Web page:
Diatoms (Brown Algae) in a coldwater planted tank

Discussion in 'Algae' started by Aeropars, 1 Jun 2008.

  1. Aeropars

    Aeropars Member

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    Location:
    Leicester
    Hi guys,

    I thought i'd give my goldfish tank a bit of attention as its sits in the dining room gettin pretty neglected at the moment.

    I know newly set up aquariums generally suffer from diatoms however this has been going on for over 2 years now. I thought it was something to do with the black sand i used form my LFS and was possibly causing silactes to leech into the water so i binned that and am currently operating bare bottomed with 2 bits of bogwood with some massive java ferns attached. I havent dosed this at all apart from water changes and even they are in frequent.

    I though i'd try and get this stabilised as its really ugly and even my borneo suckerfish cant keep up with eating it all.

    Does anyknow have any explanation for this and perhaps ways i can combat this once and for all? My tropical suffered the same thing for ages but i think its now about gone from there. Could dosing improve things for me?

    Thanks in advance.
     
  2. ceg4048

    ceg4048 Expert/Global Moderator Staff Member

    Joined:
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    8,953
    Location:
    Chicago, USA
    Hi Lee,
    I've never bought into the whole silicate explanation myself. My view is that fundamentally, this algae, like the rest are triggered by ammonia. Once they form, then yes, maybe they uptake silicates and other compounds, but that excess silicates cause them? I don't think so. Two years of diatom algae ought to put the kibosh on this theory. :wideyed:

    If you are neglecting the tank then stop neglecting it, do frequent water changes, think about flow and filter capacity and all the rest of the things that we talk about. Is the tank planted? If not there is no point in dosing anything. There are a few plants that don't mind cooler temperatures and that the goldfish may not eat so check in to putting some of these plants in there. Then dose it.

    Cheers,
     
  3. Aeropars

    Aeropars Member

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    Leicester
    Hey Clive,

    The tank is planted with 2 large Java ferns so they are really only slow growing.

    I only have 3 goldfish in there, and 5 borneo suckerfish who do munch their way through the stuff. Filter has more than enough flow (cant remember off the top of my head exactly how much) but we're looking at around 700lph minimum and the tanks a 120l.

    I have to say that this is the one algae that stumps me every time and is possibly the worst looking. Going bare bottom certainly helps with the clenliness of the tank but i have to admin i dont do frequent water changes on there.

    A far as dosing goes, how do you think i should tackle it? I'm not sure if coldwater changes things at all as i guess java ferns grow slower in cold water. My lighting is 2 x T8's (19watt i beleive) that come with the Juwel Rio 120 but i've got a couple of new daylight bulbs on there now.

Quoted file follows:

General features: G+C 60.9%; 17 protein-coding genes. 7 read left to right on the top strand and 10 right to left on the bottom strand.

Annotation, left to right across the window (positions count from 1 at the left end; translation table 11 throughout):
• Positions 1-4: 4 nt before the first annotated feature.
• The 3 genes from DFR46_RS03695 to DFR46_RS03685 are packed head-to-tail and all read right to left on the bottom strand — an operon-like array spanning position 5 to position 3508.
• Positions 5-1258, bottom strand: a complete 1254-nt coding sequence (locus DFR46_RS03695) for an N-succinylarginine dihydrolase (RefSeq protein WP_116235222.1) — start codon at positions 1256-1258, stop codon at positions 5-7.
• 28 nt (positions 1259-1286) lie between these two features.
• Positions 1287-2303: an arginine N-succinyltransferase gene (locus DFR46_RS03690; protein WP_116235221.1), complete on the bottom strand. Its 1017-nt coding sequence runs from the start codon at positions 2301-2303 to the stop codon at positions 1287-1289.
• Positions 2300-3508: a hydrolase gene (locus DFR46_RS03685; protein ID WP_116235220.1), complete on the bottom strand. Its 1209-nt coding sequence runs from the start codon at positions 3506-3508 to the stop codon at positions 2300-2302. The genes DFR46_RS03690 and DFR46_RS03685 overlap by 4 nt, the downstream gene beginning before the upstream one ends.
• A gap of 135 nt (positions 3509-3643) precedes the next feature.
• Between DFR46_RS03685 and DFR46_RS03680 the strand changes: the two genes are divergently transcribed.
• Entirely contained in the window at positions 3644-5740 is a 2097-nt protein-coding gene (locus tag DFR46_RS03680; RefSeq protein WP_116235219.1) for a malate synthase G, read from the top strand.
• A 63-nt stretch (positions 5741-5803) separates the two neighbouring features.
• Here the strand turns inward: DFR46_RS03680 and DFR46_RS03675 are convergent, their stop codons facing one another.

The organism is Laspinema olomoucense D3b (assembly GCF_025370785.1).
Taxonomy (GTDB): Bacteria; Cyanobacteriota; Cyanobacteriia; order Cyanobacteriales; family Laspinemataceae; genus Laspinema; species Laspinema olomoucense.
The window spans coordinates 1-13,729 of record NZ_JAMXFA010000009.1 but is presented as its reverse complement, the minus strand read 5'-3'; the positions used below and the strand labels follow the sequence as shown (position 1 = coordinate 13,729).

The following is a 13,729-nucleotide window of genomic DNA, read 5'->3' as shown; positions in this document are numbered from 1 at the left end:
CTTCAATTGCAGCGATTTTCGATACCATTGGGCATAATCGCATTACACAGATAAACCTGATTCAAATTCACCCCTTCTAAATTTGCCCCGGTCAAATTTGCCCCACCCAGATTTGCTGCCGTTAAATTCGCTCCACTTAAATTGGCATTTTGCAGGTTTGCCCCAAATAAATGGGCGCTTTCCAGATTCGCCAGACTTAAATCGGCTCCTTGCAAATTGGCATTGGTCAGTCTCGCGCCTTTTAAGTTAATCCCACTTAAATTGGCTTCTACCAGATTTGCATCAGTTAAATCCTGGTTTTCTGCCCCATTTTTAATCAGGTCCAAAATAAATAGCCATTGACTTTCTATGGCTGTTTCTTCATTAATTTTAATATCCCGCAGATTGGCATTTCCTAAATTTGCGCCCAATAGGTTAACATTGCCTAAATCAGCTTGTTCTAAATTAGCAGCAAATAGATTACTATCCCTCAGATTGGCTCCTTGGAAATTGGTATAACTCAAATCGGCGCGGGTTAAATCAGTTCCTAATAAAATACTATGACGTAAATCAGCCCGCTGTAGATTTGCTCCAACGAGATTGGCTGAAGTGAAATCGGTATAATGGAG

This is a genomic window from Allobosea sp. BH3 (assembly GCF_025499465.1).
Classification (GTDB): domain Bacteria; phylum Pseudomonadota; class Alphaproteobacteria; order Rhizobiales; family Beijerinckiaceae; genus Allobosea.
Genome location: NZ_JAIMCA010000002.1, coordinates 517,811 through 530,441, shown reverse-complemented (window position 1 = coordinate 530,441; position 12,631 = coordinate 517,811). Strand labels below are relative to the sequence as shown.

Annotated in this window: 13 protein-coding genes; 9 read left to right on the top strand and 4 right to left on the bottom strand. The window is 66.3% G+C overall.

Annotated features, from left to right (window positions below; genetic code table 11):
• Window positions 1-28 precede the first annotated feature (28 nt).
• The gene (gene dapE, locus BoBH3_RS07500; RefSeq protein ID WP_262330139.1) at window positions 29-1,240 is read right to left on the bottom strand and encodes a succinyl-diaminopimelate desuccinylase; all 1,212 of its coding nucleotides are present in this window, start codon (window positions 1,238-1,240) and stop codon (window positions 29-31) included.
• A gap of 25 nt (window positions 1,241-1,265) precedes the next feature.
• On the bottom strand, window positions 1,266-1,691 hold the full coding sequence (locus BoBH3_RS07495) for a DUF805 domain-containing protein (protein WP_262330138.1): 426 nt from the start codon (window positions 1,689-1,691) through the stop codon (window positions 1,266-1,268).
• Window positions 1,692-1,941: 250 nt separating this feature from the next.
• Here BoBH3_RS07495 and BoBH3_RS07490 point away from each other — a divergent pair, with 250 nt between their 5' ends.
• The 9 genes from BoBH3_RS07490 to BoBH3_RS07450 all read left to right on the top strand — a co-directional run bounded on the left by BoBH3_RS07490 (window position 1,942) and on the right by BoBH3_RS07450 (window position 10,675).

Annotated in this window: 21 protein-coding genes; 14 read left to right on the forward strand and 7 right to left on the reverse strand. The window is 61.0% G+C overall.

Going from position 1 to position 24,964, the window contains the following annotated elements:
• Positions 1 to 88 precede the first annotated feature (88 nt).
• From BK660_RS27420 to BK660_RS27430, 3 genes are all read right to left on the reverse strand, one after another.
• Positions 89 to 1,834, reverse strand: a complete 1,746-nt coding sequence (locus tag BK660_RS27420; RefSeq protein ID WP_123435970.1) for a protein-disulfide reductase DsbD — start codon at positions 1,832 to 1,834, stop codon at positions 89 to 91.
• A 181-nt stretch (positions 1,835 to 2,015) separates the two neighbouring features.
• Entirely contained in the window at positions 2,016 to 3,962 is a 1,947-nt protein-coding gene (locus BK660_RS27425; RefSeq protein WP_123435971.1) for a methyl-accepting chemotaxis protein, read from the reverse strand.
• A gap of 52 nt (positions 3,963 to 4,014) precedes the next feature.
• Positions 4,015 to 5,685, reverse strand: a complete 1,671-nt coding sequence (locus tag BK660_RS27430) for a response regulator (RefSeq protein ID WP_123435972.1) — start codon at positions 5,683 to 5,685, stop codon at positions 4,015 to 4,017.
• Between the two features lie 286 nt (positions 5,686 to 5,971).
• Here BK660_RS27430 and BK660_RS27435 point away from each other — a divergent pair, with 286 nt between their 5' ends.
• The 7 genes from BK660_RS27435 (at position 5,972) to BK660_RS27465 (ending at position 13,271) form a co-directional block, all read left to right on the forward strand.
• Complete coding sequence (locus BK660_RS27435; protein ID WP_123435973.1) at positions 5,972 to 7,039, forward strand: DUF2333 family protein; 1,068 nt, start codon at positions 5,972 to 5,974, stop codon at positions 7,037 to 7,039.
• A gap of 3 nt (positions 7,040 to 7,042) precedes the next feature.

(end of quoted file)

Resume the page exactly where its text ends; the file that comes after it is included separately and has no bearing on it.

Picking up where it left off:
I'm also going to be putting a substrate in there so any suggestions for that would be apreciated.
     
  4. ceg4048

    ceg4048 Expert/Global Moderator Staff Member

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    Hi Lee,
    The ferns are probably growing slow due to the lower lighting and lower nutrient levels as much as due to the low temperatures. If you check the substrate page on AE=> http://www.aquaessentials.co.uk/index.p ... 8u78nma5p3 you can choose from any of the options there depending on the kind of look you are after or you could go the sheaper route and just use an inert substrate like regular pea gravel or Aakdama. It depends on the look that you want. Now, the ferns don't care about your substrate choice because the rhizome is mounted above the substrate on rocks or wood but there are other rooted plants that can be used here and that would appreciate a nutritious substrate:
    Rotala Rotundifolia, Sagittaria Subulata, any of the Vallisneria and even the very difficult carpet plant Samolus Valerandi. Any of the Egerias like E. densa also do well here as does some of the Bacopas like B. monnieri.

    I checked zooplus and they have a "goldfish set" that includes some of these but they might need a little bit more light to do well: http://www.zooplus.co.uk/shop/fish/aqua ... ater/43327

    If you decide you only want to grow ferns then you can get by with an inert substrate like sand or gravel but if any of the rooted ones above strike your fancy then I would spend the extra cash and get a nutritious substrate. Then you can also dose with TPN+ or with the dry powders as you wish, but you won't have to dose as manically as in the higher light tropical regime, perhaps once or twice a week. This should definitely resolve the brown algae issue.

    Cheers,
     
  5. Aeropars

    Aeropars Member

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    Location:
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    Clive,

    I've decided to go with the inert substrate and stick to my ferns.

    What would you suggest I dose. I'm using James PPMD+PO4 in my main tank. Can I use this formula here as well but doing once a week for the stated 2ml per 40l of water?
     
  6. ceg4048

    ceg4048 Expert/Global Moderator Staff Member

    Joined:
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    Yep, low light, non-CO2 and fern only? Just use the same stuff and dose weekly, enough to keep them ticking over.

    Cheers,
     

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